In 1898, one of the deadliest infectious disease outbreaks in history was originally believed to be caused by Russian influenza and the Asiatic flu, but it is now believed to be the first documented human coronavirus pandemic. Since then, there have been multiple coronavirus outbreaks including the original SARS-CoV outbreak that took place in China in 2003 as well as, more recently, the Middle East Respiratory Syndrome Coronavirus (MERS-CoV) outbreak in 2012. In 2018 the WHO assigned the name Disease X as a place holder for an unknown pathogen that would cause a future pandemic. SARS-CoV-2 has met the WHO requirements to be the first Disease X. Linda Saif, MS, PhD—one of the panelists and professor at The Ohio State University who has been investigating Coronaviruses for over 30 years—noted, it is not a matter of if there will be another coronavirus pandemic, it is a matter of when.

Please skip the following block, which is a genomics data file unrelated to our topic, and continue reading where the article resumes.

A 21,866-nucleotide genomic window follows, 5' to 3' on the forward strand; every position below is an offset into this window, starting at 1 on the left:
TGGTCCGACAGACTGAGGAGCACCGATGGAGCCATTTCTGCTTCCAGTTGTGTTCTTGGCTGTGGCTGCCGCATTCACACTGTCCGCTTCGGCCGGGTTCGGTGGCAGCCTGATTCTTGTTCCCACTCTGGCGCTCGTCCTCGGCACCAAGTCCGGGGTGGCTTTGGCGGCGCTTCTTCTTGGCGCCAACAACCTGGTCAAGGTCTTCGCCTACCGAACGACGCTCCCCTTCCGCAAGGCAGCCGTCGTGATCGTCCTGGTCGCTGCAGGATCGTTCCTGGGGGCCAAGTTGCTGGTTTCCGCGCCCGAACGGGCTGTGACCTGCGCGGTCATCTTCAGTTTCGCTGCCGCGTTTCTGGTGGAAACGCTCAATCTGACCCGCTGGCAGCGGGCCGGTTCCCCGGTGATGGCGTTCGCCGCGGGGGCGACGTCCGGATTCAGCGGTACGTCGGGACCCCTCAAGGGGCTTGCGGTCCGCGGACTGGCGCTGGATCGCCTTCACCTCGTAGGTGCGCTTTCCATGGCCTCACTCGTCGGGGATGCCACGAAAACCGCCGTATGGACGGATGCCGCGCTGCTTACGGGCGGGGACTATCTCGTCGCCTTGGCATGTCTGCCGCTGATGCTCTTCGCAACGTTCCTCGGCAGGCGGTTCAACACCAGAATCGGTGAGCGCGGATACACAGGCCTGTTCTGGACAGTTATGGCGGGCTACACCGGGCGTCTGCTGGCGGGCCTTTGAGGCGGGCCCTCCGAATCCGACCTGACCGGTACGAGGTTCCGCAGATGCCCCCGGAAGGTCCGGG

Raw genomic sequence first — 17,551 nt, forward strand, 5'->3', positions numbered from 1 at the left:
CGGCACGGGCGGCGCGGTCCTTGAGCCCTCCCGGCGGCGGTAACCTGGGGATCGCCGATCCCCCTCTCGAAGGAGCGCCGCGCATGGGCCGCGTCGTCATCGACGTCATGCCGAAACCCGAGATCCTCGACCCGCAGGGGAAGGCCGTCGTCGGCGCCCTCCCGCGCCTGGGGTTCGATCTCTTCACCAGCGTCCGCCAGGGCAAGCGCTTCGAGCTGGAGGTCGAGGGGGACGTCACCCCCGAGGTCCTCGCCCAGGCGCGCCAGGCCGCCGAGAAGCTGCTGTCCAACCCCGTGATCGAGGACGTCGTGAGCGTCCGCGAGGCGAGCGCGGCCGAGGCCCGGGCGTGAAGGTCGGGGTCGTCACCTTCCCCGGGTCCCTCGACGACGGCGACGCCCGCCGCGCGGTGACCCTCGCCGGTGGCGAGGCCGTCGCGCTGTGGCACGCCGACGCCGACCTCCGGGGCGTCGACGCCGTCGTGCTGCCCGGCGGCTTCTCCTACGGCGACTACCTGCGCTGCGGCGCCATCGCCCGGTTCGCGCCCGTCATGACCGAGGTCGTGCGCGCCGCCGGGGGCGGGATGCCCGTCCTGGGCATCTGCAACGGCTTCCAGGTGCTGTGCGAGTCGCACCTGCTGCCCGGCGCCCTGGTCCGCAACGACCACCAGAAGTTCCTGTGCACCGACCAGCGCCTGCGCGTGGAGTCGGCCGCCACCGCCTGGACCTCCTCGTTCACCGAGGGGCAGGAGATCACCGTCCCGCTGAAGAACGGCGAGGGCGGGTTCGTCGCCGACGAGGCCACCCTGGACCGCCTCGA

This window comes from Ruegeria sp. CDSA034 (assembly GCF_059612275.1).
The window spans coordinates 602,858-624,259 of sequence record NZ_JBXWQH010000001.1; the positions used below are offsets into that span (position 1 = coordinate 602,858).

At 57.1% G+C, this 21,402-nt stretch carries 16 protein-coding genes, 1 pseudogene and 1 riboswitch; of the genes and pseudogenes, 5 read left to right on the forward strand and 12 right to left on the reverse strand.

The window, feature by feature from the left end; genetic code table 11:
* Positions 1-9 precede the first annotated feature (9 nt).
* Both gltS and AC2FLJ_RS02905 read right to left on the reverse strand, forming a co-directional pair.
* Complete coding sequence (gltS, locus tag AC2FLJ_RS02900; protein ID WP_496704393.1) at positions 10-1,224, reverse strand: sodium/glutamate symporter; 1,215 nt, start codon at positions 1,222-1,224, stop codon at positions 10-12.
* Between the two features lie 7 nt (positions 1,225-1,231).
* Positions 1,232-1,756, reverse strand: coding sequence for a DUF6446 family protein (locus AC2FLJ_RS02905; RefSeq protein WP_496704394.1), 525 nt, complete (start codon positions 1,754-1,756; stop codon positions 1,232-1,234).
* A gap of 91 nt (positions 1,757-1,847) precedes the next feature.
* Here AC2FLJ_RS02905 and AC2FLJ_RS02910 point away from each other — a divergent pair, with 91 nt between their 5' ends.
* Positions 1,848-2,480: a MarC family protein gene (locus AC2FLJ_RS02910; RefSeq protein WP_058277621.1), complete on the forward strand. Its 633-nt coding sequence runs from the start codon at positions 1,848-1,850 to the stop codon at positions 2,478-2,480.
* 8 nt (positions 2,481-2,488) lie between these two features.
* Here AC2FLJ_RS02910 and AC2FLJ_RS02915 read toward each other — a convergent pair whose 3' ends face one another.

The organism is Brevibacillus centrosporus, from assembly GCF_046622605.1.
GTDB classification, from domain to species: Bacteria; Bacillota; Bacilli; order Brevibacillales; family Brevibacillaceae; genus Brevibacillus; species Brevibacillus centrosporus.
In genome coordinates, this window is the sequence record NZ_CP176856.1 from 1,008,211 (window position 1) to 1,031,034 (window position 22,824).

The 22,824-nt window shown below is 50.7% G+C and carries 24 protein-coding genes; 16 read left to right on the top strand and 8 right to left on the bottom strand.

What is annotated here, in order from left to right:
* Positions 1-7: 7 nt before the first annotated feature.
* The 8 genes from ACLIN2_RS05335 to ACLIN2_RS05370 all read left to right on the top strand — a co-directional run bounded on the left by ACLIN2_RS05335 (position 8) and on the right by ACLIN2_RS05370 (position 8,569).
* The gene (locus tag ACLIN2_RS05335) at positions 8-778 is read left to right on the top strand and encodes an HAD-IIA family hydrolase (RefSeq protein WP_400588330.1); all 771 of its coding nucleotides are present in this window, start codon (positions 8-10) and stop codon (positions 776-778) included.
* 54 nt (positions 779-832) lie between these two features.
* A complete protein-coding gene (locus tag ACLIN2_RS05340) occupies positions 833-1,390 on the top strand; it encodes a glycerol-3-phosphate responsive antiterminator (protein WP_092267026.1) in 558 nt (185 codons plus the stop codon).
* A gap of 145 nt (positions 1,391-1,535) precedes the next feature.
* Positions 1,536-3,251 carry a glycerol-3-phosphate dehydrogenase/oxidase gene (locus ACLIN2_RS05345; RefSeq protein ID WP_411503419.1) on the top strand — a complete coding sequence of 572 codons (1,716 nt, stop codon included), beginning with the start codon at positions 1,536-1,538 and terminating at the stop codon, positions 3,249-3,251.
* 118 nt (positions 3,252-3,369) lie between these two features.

The CDC defines One Health as, “a collaborative, multisectoral, and transdisciplinary approach—working at the local, regional, national, and global levels—with the goal of achieving optimal health outcomes recognizing the interconnection between people, animals, plants, and their shared environment.” Unlike typical lab animal studies, One Health research projects encompass infectious disease surveillance where humans, animals, and the environment intersect. These types of studies are very large and often involve multiple institutions and disciplines across institutions.